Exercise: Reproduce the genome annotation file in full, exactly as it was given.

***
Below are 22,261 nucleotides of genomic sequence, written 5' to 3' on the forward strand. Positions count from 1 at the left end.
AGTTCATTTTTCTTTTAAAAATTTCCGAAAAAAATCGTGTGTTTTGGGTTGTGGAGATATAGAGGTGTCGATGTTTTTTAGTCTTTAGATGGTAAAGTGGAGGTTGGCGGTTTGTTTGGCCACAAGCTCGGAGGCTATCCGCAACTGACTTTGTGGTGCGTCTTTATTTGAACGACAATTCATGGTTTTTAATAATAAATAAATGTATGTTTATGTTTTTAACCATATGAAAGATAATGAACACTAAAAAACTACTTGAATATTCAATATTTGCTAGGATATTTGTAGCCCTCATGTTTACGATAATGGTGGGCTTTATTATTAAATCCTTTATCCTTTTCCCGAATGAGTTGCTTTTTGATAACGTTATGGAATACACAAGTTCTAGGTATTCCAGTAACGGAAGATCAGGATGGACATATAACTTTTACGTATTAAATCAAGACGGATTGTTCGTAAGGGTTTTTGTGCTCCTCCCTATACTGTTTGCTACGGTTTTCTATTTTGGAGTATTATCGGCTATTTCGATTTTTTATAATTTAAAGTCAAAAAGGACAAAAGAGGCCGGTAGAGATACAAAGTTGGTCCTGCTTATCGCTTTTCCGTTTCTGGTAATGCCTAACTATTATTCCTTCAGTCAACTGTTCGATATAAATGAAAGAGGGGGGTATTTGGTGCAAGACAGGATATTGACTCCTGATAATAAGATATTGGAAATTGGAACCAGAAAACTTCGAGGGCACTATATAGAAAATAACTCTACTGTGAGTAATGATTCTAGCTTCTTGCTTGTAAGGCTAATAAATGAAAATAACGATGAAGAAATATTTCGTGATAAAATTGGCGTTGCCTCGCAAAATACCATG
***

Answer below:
Below are 22,261 nucleotides of genomic sequence, written 5' to 3' on the forward strand. Positions count from 1 at the left end.
AGTTCATTTTTCTTTTAAAAATTTCCGAAAAAAATCGTGTGTTTTGGGTTGTGGAGATATAGAGGTGTCGATGTTTTTTAGTCTTTAGATGGTAAAGTGGAGGTTGGCGGTTTGTTTGGCCACAAGCTCGGAGGCTATCCGCAACTGACTTTGTGGTGCGTCTTTATTTGAACGACAATTCATGGTTTTTAATAATAAATAAATGTATGTTTATGTTTTTAACCATATGAAAGATAATGAACACTAAAAAACTACTTGAATATTCAATATTTGCTAGGATATTTGTAGCCCTCATGTTTACGATAATGGTGGGCTTTATTATTAAATCCTTTATCCTTTTCCCGAATGAGTTGCTTTTTGATAACGTTATGGAATACACAAGTTCTAGGTATTCCAGTAACGGAAGATCAGGATGGACATATAACTTTTACGTATTAAATCAAGACGGATTGTTCGTAAGGGTTTTTGTGCTCCTCCCTATACTGTTTGCTACGGTTTTCTATTTTGGAGTATTATCGGCTATTTCGATTTTTTATAATTTAAAGTCAAAAAGGACAAAAGAGGCCGGTAGAGATACAAAGTTGGTCCTGCTTATCGCTTTTCCGTTTCTGGTAATGCCTAACTATTATTCCTTCAGTCAACTGTTCGATATAAATGAAAGAGGGGGGTATTTGGTGCAAGACAGGATATTGACTCCTGATAATAAGATATTGGAAATTGGAACCAGAAAACTTCGAGGGCACTATATAGAAAATAACTCTACTGTGAGTAATGATTCTAGCTTCTTGCTTGTAAGGCTAATAAATGAAAATAACGATGAAGAAATATTTCGTGATAAAATTGGCGTTGCCTCGCAAAATACCATG